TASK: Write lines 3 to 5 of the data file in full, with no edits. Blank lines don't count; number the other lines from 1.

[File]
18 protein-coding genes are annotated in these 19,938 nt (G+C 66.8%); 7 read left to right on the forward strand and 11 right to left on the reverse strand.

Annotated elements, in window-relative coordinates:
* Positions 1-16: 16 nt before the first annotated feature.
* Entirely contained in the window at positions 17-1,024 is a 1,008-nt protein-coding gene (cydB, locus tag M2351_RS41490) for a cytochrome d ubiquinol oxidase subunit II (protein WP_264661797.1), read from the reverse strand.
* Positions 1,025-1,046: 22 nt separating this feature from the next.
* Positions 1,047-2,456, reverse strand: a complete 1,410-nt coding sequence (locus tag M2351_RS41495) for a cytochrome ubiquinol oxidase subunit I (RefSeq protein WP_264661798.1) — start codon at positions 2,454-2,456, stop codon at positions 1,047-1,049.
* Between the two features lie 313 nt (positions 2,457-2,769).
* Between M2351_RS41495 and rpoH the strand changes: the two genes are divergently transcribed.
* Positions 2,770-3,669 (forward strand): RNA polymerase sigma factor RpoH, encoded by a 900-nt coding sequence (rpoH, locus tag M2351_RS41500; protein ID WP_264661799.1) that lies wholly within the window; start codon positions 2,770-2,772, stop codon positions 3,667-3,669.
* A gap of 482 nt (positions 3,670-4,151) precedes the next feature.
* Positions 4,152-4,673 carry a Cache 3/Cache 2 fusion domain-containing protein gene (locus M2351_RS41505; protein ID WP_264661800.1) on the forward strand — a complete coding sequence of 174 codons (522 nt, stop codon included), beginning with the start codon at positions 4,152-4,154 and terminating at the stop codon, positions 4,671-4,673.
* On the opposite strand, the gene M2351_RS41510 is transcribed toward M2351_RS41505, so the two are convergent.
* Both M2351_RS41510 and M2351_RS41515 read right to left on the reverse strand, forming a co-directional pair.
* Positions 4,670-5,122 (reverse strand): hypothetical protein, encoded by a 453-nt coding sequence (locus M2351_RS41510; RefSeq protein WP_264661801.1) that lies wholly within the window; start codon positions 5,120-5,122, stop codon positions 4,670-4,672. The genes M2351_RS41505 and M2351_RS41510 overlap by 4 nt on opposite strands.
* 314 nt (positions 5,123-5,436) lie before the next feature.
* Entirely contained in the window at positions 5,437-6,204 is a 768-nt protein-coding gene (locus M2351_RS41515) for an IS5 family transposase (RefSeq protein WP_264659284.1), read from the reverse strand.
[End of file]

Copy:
* Positions 1-16: 16 nt before the first annotated feature.
* Entirely contained in the window at positions 17-1,024 is a 1,008-nt protein-coding gene (cydB, locus tag M2351_RS41490) for a cytochrome d ubiquinol oxidase subunit II (protein WP_264661797.1), read from the reverse strand.
* Positions 1,025-1,046: 22 nt separating this feature from the next.